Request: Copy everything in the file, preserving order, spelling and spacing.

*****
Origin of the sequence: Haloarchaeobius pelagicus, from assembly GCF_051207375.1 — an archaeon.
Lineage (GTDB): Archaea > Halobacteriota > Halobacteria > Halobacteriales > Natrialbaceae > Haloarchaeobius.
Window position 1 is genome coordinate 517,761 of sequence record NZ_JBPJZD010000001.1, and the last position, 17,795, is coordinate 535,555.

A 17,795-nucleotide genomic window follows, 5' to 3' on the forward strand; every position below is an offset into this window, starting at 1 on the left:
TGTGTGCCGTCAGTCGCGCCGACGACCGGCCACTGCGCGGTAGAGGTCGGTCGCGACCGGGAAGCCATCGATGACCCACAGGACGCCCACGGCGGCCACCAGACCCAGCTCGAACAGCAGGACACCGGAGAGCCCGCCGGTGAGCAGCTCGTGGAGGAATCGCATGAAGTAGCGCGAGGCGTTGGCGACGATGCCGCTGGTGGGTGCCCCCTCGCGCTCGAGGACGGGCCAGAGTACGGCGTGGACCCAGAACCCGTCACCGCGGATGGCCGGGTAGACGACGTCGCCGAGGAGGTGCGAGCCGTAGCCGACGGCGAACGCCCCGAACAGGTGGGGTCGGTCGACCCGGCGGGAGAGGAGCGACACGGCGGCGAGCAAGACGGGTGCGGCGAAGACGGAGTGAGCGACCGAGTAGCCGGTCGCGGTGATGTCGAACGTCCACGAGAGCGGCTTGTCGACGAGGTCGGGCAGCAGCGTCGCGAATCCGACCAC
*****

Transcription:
Origin of the sequence: Haloarchaeobius pelagicus, from assembly GCF_051207375.1 — an archaeon.
Lineage (GTDB): Archaea > Halobacteriota > Halobacteria > Halobacteriales > Natrialbaceae > Haloarchaeobius.
Window position 1 is genome coordinate 517,761 of sequence record NZ_JBPJZD010000001.1, and the last position, 17,795, is coordinate 535,555.

A 17,795-nucleotide genomic window follows, 5' to 3' on the forward strand; every position below is an offset into this window, starting at 1 on the left:
TGTGTGCCGTCAGTCGCGCCGACGACCGGCCACTGCGCGGTAGAGGTCGGTCGCGACCGGGAAGCCATCGATGACCCACAGGACGCCCACGGCGGCCACCAGACCCAGCTCGAACAGCAGGACACCGGAGAGCCCGCCGGTGAGCAGCTCGTGGAGGAATCGCATGAAGTAGCGCGAGGCGTTGGCGACGATGCCGCTGGTGGGTGCCCCCTCGCGCTCGAGGACGGGCCAGAGTACGGCGTGGACCCAGAACCCGTCACCGCGGATGGCCGGGTAGACGACGTCGCCGAGGAGGTGCGAGCCGTAGCCGACGGCGAACGCCCCGAACAGGTGGGGTCGGTCGACCCGGCGGGAGAGGAGCGACACGGCGGCGAGCAAGACGGGTGCGGCGAAGACGGAGTGAGCGACCGAGTAGCCGGTCGCGGTGATGTCGAACGTCCACGAGAGCGGCTTGTCGACGAGGTCGGGCAGCAGCGTCGCGAATCCGACCAC